University of Cambridge > > Biophysical Seminars > New tools for using single-molecule spectroscopy to elucidate biophysical behavior

New tools for using single-molecule spectroscopy to elucidate biophysical behavior

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If you have a question about this talk, please contact Dr Georg Krainer.

Single-molecule measurements are a powerful tool for unraveling complex phenomena because unsynchronized dynamics can be directly monitored and heterogeneous properties directly revealed. I will show how new methods allow the use of single-molecule measurements in increasingly challenging environments and enable new insights. In the first section, I will describe the operation of a microfluidic trap that is capable of cancelling Brownian motion, allowing prolonged investigation of solution-phase species, as well as application to look at an intrinsically disordered protein, Tau, at the center of the etiology of Alzheimer’s disease. In the second section, I will describe how nanophotonic devices can enable single-molecule measurements at record high concentration, as well as an application to understanding regulatory mechanisms in ion channels. In the third section, I will describe a new and exceptionally fast idealization algorithm for high throughput optical single-molecule experiments, and application to examination of ion channels.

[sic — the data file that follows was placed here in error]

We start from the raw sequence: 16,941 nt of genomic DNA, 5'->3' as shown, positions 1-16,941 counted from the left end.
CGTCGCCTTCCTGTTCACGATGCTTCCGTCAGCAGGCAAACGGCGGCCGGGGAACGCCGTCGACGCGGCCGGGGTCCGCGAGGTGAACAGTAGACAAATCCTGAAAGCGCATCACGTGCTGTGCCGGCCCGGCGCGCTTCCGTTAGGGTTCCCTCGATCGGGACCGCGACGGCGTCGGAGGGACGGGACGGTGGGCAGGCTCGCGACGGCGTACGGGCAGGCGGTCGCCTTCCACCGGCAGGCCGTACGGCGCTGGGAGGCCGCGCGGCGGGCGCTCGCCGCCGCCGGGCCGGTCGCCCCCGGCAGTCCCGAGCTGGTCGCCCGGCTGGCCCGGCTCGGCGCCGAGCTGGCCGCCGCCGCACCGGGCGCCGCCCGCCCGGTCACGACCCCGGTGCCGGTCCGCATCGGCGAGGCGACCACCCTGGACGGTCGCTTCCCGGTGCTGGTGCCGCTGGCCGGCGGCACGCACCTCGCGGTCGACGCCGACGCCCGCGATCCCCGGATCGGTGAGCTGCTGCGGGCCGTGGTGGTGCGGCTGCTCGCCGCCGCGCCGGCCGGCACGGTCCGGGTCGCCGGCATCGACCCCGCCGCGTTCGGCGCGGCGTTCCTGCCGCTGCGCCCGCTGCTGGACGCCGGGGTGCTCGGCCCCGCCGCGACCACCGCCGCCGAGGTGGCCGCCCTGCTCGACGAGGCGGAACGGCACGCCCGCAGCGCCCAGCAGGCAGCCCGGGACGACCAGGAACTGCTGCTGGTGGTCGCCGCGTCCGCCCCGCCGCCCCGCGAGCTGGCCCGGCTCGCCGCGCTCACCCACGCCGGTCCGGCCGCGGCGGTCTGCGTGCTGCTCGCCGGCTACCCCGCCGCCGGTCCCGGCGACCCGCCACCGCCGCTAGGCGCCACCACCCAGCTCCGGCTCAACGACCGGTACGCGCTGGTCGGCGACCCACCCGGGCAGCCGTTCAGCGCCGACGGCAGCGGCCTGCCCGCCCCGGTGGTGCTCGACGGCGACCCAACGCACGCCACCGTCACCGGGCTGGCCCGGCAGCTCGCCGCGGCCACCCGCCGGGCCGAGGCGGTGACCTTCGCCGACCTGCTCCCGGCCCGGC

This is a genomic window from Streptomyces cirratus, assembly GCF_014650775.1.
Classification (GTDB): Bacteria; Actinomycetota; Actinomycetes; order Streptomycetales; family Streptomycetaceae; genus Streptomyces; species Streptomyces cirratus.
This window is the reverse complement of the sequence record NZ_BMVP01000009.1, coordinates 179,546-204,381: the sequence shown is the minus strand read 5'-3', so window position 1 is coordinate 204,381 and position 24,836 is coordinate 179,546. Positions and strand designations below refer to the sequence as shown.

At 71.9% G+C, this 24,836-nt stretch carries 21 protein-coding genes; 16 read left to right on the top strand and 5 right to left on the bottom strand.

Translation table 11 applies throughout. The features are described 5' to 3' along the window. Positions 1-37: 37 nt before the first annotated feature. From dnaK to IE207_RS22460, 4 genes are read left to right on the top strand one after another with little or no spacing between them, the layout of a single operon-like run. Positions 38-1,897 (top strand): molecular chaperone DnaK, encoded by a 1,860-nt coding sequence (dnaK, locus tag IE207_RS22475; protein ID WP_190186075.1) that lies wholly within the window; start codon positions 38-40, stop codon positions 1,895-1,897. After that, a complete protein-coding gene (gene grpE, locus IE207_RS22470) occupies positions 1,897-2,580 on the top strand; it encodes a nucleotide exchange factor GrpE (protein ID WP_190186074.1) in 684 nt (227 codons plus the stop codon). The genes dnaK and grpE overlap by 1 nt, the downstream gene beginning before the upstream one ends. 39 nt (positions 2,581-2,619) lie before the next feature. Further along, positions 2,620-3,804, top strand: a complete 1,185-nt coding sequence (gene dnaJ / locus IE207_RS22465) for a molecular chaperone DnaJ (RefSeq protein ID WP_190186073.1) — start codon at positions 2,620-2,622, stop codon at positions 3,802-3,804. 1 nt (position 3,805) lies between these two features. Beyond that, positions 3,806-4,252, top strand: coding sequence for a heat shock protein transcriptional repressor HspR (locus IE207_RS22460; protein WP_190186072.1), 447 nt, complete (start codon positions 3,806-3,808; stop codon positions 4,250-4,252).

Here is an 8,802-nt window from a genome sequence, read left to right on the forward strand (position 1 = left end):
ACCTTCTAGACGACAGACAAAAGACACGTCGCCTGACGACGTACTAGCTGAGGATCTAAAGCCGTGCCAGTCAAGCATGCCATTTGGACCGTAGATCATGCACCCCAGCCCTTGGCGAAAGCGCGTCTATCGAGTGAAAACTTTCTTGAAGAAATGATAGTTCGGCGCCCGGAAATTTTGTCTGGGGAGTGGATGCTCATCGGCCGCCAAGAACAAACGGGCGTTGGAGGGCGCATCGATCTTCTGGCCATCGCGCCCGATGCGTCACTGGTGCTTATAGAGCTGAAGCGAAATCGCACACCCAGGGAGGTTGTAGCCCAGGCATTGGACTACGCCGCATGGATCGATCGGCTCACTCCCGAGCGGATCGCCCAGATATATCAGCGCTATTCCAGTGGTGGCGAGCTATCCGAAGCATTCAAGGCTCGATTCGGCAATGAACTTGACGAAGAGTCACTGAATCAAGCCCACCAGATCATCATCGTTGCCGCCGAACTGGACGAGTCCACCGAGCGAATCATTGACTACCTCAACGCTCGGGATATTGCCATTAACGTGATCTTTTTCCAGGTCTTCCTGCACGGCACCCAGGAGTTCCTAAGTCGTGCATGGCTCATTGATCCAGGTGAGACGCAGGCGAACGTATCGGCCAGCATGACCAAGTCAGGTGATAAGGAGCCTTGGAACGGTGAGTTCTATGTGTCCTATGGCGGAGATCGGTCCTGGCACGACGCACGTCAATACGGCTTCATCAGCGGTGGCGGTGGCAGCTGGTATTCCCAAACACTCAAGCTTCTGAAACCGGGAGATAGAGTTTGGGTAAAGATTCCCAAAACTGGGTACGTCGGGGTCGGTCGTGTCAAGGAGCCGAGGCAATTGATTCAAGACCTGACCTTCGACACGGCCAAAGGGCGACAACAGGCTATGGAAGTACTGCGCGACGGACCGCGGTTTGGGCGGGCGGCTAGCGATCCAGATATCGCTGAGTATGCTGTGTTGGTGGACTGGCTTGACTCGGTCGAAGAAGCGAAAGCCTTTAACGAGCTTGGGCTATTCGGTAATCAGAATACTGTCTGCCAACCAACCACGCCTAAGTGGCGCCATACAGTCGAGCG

This talk is part of the Biophysical Seminars series.

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